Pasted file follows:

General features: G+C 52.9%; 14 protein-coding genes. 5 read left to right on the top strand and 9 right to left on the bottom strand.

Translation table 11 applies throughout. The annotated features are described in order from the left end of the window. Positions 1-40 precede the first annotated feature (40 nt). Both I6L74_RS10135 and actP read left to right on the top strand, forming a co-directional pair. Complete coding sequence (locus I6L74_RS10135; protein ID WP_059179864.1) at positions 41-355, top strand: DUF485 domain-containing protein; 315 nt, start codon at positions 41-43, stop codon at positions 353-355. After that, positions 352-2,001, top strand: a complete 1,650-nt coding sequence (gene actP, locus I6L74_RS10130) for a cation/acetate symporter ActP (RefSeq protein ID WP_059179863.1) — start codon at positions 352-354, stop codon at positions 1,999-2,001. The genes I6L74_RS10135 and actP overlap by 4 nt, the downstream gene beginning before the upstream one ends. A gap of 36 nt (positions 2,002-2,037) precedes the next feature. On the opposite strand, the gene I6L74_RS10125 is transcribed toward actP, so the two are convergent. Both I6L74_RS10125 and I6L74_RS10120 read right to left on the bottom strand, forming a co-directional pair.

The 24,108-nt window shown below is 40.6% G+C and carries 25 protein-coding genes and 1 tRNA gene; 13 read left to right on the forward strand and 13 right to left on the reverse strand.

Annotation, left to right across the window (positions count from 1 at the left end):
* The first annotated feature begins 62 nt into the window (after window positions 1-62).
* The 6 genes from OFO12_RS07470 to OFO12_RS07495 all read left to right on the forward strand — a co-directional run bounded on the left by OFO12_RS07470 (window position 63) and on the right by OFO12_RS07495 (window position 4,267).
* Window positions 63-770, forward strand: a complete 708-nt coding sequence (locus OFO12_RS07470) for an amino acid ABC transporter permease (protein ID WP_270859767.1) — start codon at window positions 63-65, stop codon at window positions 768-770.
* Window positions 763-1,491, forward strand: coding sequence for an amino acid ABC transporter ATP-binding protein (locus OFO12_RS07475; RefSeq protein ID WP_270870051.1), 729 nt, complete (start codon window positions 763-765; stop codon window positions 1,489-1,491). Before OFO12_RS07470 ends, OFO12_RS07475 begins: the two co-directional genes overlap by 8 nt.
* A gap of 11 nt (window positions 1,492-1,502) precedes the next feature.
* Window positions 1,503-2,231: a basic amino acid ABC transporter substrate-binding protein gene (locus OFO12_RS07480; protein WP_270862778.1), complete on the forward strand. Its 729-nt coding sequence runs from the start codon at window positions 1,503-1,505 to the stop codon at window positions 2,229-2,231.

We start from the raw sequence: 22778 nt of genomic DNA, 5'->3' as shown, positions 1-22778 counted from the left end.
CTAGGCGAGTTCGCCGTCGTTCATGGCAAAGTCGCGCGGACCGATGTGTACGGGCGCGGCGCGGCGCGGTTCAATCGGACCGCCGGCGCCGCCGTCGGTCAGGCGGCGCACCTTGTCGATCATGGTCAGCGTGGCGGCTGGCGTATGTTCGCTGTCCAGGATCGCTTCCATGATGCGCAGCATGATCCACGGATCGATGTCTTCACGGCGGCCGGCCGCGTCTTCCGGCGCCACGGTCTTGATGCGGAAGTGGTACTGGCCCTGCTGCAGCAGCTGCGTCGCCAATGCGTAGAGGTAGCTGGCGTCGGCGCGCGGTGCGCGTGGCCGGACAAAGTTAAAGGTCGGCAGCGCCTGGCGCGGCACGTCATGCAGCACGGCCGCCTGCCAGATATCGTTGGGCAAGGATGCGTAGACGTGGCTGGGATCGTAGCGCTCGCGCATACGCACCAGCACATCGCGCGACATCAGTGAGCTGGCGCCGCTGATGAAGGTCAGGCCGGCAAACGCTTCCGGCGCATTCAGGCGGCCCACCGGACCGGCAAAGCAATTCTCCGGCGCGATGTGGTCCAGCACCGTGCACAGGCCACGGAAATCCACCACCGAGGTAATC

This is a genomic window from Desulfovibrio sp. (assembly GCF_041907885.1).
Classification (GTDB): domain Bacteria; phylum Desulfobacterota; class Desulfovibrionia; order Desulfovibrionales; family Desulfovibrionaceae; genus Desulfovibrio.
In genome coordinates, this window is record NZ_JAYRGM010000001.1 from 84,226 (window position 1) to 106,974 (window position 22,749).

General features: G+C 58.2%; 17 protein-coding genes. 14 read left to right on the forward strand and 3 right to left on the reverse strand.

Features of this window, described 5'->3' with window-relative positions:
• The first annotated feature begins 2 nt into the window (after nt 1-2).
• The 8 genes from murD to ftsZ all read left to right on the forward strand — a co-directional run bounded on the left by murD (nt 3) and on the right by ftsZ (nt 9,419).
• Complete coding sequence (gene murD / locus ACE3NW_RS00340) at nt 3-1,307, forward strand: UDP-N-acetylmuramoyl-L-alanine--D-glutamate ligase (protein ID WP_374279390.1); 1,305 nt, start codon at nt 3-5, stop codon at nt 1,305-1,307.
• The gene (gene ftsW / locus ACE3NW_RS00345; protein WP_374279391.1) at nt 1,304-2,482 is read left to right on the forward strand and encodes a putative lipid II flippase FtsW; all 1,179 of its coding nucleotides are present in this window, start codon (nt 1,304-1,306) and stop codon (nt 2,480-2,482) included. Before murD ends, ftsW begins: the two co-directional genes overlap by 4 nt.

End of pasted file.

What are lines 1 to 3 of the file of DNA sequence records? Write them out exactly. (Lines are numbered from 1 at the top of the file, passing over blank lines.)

General features: G+C 52.9%; 14 protein-coding genes. 5 read left to right on the top strand and 9 right to left on the bottom strand.

Translation table 11 applies throughout. The annotated features are described in order from the left end of the window. Positions 1-40 precede the first annotated feature (40 nt). Both I6L74_RS10135 and actP read left to right on the top strand, forming a co-directional pair. Complete coding sequence (locus I6L74_RS10135; protein ID WP_059179864.1) at positions 41-355, top strand: DUF485 domain-containing protein; 315 nt, start codon at positions 41-43, stop codon at positions 353-355. After that, positions 352-2,001, top strand: a complete 1,650-nt coding sequence (gene actP, locus I6L74_RS10130) for a cation/acetate symporter ActP (RefSeq protein ID WP_059179863.1) — start codon at positions 352-354, stop codon at positions 1,999-2,001. The genes I6L74_RS10135 and actP overlap by 4 nt, the downstream gene beginning before the upstream one ends. A gap of 36 nt (positions 2,002-2,037) precedes the next feature. On the opposite strand, the gene I6L74_RS10125 is transcribed toward actP, so the two are convergent. Both I6L74_RS10125 and I6L74_RS10120 read right to left on the bottom strand, forming a co-directional pair.

The 24,108-nt window shown below is 40.6% G+C and carries 25 protein-coding genes and 1 tRNA gene; 13 read left to right on the forward strand and 13 right to left on the reverse strand.